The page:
A playwright, poet, scholar, performer, and speaker, Dr. Shirlene Holmes is truly an artist in every sense of the word. Creating nuanced, innovative works that examine identity and the intersections of race, gender, sexuality, spirituality, and class, Dr. Holmes has always sought to push the boundaries of art and writing by not only starting new conversations but also bringing old ones to new, deeper levels.
Born in the Bronx in 1958 and raised in Queens, Dr. Holmes is a New Yorker through and through. She attended York College of the City University of New York, where she earned her B.A. in English in June of 1980. Just two years later, she premiered her first solo biographical drama, “Ain’t I a Woman!” based on the life of American women’s rights activist Sojourner Truth. Following this, she left New York in pursuit of an MFA in Theatre and Playwriting at Southern Illinois University. In 1989, she wrote and performed another solo biographical drama titled “No Detours Ahead,” based on the life of American jazz singer and songwriter Billie Holiday. This same year, she moved to Atlanta upon accepting a position as faculty in the Communication department at Georgia State. Here, she began teaching Theatre, Speech, Women Studies, and African American Studies courses while maintaining her theatrical enterprises.
1990 saw two new pieces from her: “Current Events,” a collection of five vignettes that explore contemporary women’s responses to social oppression, and “Oh Slavery Days,” a combination of oral narratives, spirituals, and dance that address the history of slavery in America. In 1992, she earned her doctorate in Speech (Performance Studies) from Southern Illinois University.
During her past three decades here at GSU, she has written, directed, and performed solo dramas, plays, and other theatrical forms, which have been staged locally, nationally, and internationally. She has attended and participated in numerous professional conferences and civic engagements, including the Mt. Sequoyah Play Retreat in 1994 and the 4th Annual International Women Playwright Conference in Galway, Ireland in 1997, where she was the only African American playwright.
Friends and colleagues of Dr. Holmes describe her as inspirational, regal, exuberant, knowledgeable, committed, and righteous. As a professor at GSU, she gave students opportunities to work on pieces that tackled important social issues, teaching with a perspective born out of her love of social justice and understanding of the particular needs GSU students have; moreover, she is known to have held a high level of expectations in terms of artistry and discipline. Recognizing that there wasn’t necessarily a next step for playwrights, she put together a student showcase that she produced every year, in which student directors and actors put on short student-written plays.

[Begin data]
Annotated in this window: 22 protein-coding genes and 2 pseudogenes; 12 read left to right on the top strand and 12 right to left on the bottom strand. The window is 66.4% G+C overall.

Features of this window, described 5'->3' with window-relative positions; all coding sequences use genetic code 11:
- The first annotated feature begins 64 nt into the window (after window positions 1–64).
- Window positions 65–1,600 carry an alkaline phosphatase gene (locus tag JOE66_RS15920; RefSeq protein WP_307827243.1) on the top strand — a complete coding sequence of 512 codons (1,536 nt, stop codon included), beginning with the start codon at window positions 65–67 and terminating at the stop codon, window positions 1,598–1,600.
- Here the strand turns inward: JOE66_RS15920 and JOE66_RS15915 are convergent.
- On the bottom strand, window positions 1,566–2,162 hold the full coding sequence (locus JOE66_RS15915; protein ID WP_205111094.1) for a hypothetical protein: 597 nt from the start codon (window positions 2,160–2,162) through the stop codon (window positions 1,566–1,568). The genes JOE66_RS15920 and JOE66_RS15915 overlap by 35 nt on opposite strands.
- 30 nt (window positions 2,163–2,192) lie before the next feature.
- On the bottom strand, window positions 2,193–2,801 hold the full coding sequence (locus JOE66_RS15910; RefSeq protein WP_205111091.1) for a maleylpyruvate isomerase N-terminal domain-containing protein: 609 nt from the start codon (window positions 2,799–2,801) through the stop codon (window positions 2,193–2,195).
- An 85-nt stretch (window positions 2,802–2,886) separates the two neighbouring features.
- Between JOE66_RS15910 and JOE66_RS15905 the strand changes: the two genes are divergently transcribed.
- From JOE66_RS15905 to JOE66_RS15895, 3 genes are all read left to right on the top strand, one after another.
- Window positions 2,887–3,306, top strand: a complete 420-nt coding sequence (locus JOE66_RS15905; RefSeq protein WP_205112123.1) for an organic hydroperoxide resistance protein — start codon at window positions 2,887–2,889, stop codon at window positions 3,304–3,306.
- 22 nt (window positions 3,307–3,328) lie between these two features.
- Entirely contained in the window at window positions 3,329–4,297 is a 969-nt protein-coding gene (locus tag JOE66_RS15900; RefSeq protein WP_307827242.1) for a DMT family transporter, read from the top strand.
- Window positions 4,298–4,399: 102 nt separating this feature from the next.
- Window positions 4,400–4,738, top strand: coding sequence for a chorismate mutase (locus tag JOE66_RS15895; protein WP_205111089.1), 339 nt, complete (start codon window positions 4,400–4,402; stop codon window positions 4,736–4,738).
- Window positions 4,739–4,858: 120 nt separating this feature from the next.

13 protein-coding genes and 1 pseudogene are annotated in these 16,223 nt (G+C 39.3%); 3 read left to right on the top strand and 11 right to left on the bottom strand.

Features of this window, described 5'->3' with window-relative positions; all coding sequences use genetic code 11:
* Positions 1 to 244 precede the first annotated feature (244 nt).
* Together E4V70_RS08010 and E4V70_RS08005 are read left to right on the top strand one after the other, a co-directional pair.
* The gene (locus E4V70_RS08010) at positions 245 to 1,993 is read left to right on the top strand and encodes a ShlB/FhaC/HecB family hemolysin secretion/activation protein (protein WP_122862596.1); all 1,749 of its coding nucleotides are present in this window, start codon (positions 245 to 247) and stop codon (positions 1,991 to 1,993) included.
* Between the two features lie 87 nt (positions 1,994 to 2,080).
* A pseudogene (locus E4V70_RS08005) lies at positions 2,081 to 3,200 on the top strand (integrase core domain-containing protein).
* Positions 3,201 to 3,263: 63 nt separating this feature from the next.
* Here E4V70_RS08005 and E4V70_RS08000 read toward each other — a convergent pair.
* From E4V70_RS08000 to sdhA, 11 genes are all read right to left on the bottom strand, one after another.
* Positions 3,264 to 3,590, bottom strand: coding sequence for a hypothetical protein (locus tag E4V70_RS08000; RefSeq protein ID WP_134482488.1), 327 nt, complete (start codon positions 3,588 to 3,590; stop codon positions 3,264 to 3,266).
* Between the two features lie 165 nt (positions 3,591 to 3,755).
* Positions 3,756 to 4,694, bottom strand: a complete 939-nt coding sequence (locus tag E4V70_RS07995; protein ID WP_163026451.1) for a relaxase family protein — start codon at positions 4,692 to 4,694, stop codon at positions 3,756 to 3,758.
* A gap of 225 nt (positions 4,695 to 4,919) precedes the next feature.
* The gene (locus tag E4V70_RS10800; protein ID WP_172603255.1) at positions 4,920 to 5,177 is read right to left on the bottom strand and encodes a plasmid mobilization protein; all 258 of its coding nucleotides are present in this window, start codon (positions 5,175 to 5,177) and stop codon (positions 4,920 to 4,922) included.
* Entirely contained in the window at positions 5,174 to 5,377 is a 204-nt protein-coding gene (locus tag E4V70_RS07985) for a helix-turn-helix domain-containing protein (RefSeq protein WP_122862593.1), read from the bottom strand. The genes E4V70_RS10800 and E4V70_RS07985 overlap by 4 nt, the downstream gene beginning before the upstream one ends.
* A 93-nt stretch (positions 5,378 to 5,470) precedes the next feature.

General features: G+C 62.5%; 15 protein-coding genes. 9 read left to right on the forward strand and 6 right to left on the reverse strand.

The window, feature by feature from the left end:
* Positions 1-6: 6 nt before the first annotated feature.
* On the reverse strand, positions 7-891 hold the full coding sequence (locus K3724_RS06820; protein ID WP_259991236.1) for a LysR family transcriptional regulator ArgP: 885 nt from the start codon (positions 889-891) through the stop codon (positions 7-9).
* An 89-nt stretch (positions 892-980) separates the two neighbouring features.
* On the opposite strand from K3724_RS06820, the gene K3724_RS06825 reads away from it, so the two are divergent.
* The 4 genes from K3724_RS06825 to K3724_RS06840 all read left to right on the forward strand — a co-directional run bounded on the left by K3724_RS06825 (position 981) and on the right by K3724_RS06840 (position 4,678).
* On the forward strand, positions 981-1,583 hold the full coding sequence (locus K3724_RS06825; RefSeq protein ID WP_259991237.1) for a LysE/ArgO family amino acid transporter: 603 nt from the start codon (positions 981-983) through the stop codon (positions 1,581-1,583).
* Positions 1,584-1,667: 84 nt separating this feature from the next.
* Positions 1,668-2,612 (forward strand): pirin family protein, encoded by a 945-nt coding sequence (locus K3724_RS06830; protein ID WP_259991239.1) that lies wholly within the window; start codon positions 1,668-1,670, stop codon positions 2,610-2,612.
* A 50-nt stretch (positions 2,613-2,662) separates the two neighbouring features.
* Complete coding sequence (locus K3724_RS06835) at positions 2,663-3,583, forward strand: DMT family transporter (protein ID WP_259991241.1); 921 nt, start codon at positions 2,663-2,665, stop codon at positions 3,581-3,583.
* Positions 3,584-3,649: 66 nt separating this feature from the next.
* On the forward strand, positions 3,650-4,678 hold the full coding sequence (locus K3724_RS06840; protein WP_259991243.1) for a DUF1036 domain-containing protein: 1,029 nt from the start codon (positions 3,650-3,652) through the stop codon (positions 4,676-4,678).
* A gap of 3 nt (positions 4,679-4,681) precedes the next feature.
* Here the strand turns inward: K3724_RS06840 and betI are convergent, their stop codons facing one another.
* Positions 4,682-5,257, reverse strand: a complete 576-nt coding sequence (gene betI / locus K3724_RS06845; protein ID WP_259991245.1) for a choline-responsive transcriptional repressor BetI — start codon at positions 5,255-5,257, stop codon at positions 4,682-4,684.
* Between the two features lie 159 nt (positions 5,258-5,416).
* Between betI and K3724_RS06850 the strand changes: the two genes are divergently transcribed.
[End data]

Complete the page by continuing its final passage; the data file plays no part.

While she has written and produced countless creative works over the years that have challenged traditional ways of thinking and explored culturally essential topics, perhaps two of her most notable works are “A Lady and A Woman” and “Carnival Madea.” The former was written in 1990, drawn from folk wisdom. In creating “A Lady and A Woman,” Dr. Holmes sought to write about African American women and southern culture, examining issues of both spirituality and sexuality while deconstructing ideas of how women live their lives. Six years later, the play was published in Amazon Allstars: 13 Lesbian Plays. Dr. Holmes sees theater as a temple, a place to be enlightened, inspired, transformed, and challenged, and this philosophy shines through her work. Both a staged reading and full production of “Carnival Madea,” a retelling of Euripides’ Ancient Greek tragedy through the lens of the Carnival of Trinidad, were put on at GSU. Dr. Holmes even took the work to the Edinburgh Fringe Festival in Scotland, where she brought the only play selected from the state of Georgia.
The numerous awards and recognitions she’s received include the Carbondale Chapter of the NAACP Image Award in the Arts (1989), the Appreciation Award from the Black Togetherness Organization at Southern Illinois University in Carbondale (1991), the Nancy Dean Distinguished Playwright Award from Sisters Onstage (1997), and the Lorraine Hansberry Scriptwriting Award from the Literary Exchange (2000).
by SOPHIA RAGAN on NOVEMBER 13, 2020